Growing Pains, Halting Progress, and Hope
The Years 2001 through 2010 were named by the United Nations as the International Decade for a Culture of Peace and Non-violence for the Children of the World. Sadly, the decade ended with more wars raging than when it began. 2001 was the year of the September 11 events. It was also the year of Security Council Resolution 1325 (On Women, Peace and Security), which recognizes our right to shape the solutions to conflict as well as our right to safety.
That same dual focus characterizes the earlier international agreements on children. Since women and children have been both abused and suppressed in the name of protection through the ages,
I find it wonderful that the UN Convention on the Rights of the Child upholds the child’s right to participate fully in family, cultural, and social life as well as the right to care, education, health, and safety. Article 12 specifies the child’s right to a voice:
“Parties shall assure to the child who is capable of forming his or her own views the right to express those views freely in all matters affecting the child, the views of the child being given due weight in accordance with the age and maturity of the child … The child shall in particular be provided the opportunity to be heard in any judicial and administrative proceedings affecting the child…”
The growing use of human rights curricula in schools and informal educational settings around the world is evidence of the culture change the Convention has promoted. We know we can count on the rising generation to advocate for themselves as well as for women and the earth. The website of the India-based organization Working Child, an official nominee for the 2012 Nobel Peace Prize, offers stories of young activists like the children of Mongolia, which has the largest number of child-governed organizations participating in local and national governance anywhere in the world.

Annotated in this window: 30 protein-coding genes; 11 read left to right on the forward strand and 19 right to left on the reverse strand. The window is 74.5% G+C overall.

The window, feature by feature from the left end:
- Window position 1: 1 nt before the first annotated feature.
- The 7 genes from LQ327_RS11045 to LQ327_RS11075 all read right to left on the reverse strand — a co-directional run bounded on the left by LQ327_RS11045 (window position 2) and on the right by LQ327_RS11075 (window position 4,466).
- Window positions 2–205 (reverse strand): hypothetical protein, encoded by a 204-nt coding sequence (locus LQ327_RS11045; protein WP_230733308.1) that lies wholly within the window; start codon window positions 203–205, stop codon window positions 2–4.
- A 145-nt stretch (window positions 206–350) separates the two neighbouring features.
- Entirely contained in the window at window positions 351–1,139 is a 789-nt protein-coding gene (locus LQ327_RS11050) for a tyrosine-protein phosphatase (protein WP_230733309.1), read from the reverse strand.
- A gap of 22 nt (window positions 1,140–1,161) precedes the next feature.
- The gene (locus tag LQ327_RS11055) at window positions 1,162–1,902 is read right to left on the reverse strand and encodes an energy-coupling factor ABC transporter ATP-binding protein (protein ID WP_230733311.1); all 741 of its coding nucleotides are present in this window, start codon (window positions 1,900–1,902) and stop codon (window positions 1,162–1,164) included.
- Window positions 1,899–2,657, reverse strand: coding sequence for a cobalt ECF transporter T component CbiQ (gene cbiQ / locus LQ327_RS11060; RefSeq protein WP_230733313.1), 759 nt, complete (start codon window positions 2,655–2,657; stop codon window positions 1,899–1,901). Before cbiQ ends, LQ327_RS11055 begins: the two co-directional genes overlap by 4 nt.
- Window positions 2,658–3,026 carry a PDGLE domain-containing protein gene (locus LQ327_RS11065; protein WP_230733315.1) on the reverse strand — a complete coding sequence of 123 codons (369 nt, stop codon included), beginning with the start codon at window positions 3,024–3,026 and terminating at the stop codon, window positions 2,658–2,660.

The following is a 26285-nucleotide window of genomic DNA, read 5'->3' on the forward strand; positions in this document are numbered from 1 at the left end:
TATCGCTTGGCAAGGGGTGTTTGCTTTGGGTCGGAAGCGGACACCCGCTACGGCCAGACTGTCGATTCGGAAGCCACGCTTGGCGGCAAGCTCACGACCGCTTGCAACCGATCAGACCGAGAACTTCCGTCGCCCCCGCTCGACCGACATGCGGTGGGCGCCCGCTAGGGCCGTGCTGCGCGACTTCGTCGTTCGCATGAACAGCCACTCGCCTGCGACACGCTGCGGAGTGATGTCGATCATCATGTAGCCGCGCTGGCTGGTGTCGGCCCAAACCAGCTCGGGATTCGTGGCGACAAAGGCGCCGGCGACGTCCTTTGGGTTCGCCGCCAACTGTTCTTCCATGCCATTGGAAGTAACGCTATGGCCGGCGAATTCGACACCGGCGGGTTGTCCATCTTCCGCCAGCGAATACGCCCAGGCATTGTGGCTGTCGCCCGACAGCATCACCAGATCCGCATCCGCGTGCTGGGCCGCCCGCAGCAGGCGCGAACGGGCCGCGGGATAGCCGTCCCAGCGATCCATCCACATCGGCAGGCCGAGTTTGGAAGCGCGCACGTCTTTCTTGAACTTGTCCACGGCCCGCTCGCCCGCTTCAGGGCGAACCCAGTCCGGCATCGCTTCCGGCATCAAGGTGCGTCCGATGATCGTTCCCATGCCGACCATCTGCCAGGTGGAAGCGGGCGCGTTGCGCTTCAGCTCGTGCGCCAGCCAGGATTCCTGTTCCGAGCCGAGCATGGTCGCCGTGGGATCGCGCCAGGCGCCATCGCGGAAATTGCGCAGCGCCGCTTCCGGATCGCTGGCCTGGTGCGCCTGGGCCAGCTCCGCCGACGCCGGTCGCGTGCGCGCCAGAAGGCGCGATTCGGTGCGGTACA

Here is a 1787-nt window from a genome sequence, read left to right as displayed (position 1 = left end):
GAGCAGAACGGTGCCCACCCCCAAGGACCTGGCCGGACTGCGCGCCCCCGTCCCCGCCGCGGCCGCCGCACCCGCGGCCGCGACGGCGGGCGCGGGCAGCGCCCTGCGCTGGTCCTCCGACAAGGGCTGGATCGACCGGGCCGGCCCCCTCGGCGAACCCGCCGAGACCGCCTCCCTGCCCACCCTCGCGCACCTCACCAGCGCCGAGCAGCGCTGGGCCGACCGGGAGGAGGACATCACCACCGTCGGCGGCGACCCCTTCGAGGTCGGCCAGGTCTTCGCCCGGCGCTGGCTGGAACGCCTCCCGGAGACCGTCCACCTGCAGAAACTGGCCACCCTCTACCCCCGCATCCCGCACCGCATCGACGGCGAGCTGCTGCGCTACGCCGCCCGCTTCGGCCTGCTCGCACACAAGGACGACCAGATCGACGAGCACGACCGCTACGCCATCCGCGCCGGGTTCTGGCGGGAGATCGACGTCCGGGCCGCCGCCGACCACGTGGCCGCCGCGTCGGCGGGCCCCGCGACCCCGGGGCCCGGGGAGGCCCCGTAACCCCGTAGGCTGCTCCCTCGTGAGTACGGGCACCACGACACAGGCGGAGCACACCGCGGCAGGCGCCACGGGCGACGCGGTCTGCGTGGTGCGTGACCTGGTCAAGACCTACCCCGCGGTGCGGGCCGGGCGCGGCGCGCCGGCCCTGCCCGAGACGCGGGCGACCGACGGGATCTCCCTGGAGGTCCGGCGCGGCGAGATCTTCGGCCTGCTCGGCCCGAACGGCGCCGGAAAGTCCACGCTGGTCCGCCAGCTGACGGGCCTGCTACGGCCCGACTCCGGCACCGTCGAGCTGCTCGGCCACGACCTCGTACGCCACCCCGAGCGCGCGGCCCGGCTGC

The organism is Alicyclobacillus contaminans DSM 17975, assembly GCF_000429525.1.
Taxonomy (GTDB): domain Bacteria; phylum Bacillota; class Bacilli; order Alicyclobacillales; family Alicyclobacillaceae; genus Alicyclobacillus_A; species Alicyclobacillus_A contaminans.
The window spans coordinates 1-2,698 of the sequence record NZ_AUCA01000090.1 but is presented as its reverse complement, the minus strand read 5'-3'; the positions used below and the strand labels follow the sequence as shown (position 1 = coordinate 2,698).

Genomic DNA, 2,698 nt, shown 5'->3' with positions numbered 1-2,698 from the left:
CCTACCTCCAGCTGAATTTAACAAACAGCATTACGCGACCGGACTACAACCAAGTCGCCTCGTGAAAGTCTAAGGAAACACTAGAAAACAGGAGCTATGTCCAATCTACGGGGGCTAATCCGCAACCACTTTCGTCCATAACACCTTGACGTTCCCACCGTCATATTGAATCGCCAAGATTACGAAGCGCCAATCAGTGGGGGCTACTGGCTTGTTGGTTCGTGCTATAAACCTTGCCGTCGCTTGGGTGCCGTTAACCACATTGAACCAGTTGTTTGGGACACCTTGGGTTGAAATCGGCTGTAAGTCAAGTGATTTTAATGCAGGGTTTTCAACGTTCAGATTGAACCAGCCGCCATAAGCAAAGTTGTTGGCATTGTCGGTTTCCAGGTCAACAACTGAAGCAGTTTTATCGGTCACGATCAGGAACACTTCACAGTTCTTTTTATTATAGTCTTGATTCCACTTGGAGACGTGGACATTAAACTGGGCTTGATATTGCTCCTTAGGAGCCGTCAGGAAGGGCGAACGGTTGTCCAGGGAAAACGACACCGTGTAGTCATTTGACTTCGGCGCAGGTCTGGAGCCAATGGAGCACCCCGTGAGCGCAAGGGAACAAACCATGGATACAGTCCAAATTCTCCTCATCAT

Does Size Matter?
The plight of child soldiers seems to especially grip the imaginations of young and old alike. Warlord Charles Taylor’s recent conviction and the controversy over Joseph Kony 2012 have both brought the issue back into the headlines. According to Child Soldiers International, “The use of children as soldiers has been universally condemned as abhorrent and unacceptable. Yet over the last ten years hundreds of thousands of children have fought and died in conflicts around the world.” War Child sums up that universal abhorrence with a tidy tagline: “Child soldier. Some words don’t belong together.”
The United Nations estimates that 300,000 children and teens under 18 are currently engaged in warfare. That’s clearly appalling. I worry, though, that those who want to rescue child soldiers seem to tacitly accept the propriety of killing and dying on the other side of the 18th birthday.
The subtitle Kurt Vonnegut chose for Slaughterhouse Five, his slight, quirky novel about the WW II bombing of Dresden, is The Children’s Crusade. He notes that all wars are essentially children’s crusades because they send people out to kill and die before they’re fully mature. Our own US military conducts extensive recruitment in high schools. The latest brain research confirms Vonnegut’s intuition. Mature judgment isn’t in place until 25 or even 30, science now shows, and militaries everywhere exploit this delay.
Someone (undoubtedly a woman) once said “It’ll be a great day when schools have all the money they need and the navy has to hold a bake sale to build a battleship.” I’m dreaming even bigger than Ms. Anonymous. In a world where every nation both ratified the Convention and fully honored all 54 of its articles, we wouldn’t have battles or battleships. We’d have radically, joyously different global priorities: politics and economics as if people mattered.
Isn’t that want YOU want for Mothers Day?
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